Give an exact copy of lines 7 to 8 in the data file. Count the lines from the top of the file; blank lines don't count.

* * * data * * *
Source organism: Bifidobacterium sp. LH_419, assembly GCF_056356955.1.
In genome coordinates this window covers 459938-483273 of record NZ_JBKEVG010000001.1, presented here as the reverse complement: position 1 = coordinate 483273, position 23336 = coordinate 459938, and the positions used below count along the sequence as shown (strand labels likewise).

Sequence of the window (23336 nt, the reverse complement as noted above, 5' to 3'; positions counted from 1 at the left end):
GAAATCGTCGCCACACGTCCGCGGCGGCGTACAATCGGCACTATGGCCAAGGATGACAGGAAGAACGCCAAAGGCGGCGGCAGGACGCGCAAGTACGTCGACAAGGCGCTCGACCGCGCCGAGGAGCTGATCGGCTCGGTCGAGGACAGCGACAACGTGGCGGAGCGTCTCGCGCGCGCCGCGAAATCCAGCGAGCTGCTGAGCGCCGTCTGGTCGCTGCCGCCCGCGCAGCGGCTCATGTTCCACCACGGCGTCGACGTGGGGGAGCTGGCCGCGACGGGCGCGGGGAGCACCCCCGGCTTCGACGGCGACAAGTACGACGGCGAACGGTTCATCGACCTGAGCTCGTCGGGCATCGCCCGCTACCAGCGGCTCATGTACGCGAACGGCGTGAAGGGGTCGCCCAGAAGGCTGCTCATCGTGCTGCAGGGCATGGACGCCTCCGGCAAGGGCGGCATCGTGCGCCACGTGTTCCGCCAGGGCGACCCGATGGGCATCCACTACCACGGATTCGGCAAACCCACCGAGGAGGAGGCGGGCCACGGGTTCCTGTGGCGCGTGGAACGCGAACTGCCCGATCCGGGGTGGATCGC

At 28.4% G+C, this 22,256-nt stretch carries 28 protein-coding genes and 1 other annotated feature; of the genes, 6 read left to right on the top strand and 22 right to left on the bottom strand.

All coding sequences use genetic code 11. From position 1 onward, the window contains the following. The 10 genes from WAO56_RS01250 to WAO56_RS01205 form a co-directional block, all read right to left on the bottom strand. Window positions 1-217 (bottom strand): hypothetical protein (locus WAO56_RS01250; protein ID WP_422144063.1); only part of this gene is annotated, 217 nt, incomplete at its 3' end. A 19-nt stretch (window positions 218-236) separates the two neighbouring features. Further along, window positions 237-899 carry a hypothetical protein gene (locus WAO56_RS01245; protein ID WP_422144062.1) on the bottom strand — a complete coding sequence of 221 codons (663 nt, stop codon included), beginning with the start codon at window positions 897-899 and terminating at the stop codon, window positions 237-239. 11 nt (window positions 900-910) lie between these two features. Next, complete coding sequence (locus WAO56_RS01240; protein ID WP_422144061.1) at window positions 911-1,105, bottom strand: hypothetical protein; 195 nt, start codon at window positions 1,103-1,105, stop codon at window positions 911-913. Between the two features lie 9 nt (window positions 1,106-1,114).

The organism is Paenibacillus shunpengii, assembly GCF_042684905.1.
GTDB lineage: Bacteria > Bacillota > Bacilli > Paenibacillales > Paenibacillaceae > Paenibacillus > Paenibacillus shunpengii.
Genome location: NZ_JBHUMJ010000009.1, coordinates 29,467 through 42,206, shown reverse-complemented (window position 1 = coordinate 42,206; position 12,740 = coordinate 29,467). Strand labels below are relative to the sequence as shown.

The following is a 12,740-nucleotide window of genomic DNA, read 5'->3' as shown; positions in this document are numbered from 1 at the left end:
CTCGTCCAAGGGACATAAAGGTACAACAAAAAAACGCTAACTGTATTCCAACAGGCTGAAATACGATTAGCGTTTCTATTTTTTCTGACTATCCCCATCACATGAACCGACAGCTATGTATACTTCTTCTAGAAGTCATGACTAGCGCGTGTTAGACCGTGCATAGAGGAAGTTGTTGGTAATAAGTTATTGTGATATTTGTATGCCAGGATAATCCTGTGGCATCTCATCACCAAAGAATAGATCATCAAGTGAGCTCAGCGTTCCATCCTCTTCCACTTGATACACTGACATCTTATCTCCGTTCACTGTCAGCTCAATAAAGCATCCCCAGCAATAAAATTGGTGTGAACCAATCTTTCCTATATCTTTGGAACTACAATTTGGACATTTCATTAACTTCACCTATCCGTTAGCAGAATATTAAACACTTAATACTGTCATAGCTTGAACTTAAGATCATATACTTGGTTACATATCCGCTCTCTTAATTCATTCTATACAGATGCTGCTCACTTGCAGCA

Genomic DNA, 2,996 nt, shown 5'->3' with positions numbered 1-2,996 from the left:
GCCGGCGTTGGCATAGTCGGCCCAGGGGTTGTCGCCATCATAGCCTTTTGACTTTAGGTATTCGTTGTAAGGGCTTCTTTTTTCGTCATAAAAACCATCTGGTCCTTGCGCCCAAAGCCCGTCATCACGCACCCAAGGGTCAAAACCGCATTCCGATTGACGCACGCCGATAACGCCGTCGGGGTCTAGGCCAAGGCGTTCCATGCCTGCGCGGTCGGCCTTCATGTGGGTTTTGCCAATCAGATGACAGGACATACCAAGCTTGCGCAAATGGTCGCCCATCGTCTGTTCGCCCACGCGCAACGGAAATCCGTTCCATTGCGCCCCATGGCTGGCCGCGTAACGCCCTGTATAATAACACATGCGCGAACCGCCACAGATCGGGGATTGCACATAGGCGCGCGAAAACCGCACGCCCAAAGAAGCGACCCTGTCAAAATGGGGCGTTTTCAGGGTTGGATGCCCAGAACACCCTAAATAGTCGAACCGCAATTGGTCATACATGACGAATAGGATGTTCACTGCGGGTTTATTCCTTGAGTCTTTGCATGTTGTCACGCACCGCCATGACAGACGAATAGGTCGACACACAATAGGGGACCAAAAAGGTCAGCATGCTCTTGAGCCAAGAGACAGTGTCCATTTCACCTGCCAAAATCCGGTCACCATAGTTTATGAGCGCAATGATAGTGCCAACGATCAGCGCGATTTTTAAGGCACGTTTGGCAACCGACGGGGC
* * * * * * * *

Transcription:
The organism is Paenibacillus shunpengii, assembly GCF_042684905.1.
GTDB lineage: Bacteria > Bacillota > Bacilli > Paenibacillales > Paenibacillaceae > Paenibacillus > Paenibacillus shunpengii.